Product safety in human milk banking: Development of a cell-based biosensor for screening pathogens and toxins in donated human milk
Human milk (HM) provides a unique blend of nutrition, immune stimulating and protective components to the newborn baby. It is particularly important for babies born preterm to be fed with HM where possible as it protects from devastating conditions such as necrotizing enterocolitis (Lucas et al. 1994). It is often difficult for new mothers of preterm infants to establish a good HM supply due to the stress and medical conditions associated with the early delivery and ongoing stress related to having a baby resident in a neonatal intensive care unit, as well as the requirement to mechanically pump breast milk.
HM banking is an initiative that seeks to support breastfeeding by providing pasteurized donated HM to the mothers of premature babies. This allows maternal supplies to be supplemented where required and replaces the use of cows’ milk based formula. The provision of HM to premature babies has been associated with improved infant outcomes. Currently in Perth, as a part of the quality control process for donor milk, all donated milk is screened by assessing representative pre- and post-pasteurization samples using culture based techniques. Whilst this is an effective method for eliminating samples contaminated with known pathogens or with an unacceptably high bacterial load, the efficacy of pasteurization in the removal of bacterial products such as heat-stable toxins is unknown.
In this study, cell culture based methods will be used to evaluate the effect of pasteurized milk on cell health and metabolism to simulate the effect of ingestion by premature babies. These “biosensor” cell-based assays will be optimized to rapidly assess HM samples and importantly will assess the efficacy and safety of alternative non-heat based treatment options such as ultra-violet light. It is anticipated that the use of biosensor assessment methodologies will provide a more quantitative measure of product safety and will lead to a better understanding of HM safety, possibly increase the efficiency of HM Banking (making more cost effective) and potentially improve the outcomes for very vulnerable premature babies.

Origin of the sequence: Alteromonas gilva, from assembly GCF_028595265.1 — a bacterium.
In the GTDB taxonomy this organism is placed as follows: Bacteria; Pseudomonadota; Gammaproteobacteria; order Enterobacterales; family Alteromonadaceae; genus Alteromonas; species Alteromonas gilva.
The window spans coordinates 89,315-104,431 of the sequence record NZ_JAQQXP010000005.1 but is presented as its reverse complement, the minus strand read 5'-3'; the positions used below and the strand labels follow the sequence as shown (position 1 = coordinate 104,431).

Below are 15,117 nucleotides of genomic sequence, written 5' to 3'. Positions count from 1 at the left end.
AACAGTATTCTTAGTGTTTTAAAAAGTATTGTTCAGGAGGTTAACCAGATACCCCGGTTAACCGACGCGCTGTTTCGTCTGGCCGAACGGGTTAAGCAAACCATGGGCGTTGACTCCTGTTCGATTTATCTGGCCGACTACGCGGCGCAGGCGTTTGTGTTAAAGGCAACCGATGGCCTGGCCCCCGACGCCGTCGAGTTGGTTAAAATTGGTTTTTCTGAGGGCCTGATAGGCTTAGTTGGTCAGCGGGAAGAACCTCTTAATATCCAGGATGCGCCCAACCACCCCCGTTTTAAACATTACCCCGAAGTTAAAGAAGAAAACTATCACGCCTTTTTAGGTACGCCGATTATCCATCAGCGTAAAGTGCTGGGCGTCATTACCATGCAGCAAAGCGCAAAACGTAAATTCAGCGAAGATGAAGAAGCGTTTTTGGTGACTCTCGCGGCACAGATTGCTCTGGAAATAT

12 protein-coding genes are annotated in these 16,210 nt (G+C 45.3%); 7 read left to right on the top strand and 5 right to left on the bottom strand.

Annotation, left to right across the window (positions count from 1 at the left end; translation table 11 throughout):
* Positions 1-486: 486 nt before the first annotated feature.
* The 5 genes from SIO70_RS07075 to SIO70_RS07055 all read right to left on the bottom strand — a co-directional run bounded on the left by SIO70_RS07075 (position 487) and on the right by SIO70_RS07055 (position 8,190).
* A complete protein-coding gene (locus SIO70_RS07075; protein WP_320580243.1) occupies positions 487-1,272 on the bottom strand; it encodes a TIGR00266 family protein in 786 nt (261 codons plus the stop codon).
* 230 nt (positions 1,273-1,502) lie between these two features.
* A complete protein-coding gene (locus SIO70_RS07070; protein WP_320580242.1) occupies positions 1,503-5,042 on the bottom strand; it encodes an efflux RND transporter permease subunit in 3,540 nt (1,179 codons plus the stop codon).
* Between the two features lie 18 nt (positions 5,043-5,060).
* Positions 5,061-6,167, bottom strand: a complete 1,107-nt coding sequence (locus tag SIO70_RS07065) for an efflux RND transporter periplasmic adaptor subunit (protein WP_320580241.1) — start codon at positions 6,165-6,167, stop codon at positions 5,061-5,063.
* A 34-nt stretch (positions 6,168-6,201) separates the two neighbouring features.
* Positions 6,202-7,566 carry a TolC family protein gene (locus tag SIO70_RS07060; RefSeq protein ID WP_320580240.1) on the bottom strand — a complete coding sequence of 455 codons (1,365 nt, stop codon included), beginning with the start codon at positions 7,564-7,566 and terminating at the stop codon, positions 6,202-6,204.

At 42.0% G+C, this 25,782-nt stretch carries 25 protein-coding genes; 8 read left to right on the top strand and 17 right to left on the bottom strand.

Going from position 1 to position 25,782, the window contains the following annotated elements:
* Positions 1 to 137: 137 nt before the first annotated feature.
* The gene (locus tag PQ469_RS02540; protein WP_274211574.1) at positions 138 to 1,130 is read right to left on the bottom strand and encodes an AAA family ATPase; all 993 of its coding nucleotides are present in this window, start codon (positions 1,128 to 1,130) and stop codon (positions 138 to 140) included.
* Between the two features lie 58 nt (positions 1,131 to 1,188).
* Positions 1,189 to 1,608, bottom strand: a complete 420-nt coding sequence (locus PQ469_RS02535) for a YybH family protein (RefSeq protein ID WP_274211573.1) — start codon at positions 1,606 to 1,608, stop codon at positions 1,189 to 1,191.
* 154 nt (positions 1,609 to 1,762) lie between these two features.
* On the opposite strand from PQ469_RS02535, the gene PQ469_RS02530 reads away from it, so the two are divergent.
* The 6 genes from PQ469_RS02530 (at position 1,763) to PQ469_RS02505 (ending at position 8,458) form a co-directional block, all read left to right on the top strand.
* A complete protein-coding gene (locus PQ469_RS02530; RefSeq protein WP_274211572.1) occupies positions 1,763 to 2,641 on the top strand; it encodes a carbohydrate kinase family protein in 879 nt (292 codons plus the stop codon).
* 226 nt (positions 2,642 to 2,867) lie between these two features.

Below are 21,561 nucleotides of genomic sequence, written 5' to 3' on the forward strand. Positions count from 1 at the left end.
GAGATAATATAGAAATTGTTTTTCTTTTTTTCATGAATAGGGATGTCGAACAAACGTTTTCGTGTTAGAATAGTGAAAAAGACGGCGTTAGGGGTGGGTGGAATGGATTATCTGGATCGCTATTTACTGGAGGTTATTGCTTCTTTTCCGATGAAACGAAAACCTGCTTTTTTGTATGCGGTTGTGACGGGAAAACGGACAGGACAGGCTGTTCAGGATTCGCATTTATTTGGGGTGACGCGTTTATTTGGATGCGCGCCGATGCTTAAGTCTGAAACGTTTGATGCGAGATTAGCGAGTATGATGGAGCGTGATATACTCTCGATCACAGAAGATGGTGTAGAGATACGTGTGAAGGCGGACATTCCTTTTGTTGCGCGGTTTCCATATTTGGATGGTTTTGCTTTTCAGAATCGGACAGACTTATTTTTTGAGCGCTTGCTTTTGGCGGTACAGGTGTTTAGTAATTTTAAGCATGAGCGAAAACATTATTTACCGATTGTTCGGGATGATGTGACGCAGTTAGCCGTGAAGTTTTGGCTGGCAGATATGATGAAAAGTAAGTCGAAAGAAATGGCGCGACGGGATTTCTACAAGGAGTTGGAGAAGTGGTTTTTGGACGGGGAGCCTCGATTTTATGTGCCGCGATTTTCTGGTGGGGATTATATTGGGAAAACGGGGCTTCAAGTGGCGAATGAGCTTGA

Why my research is important
Milk banks currently only use conventional culture to assess donations. This new whole cell approach aims to measure the effect of the sample on a biologically relevant cell type to assess the effect on the infant gut. This method will help to develop and optimise a cell based culture biosensor to reliably detect bacterial toxins in donor human milk (DHM) to establish an objective measure of safety.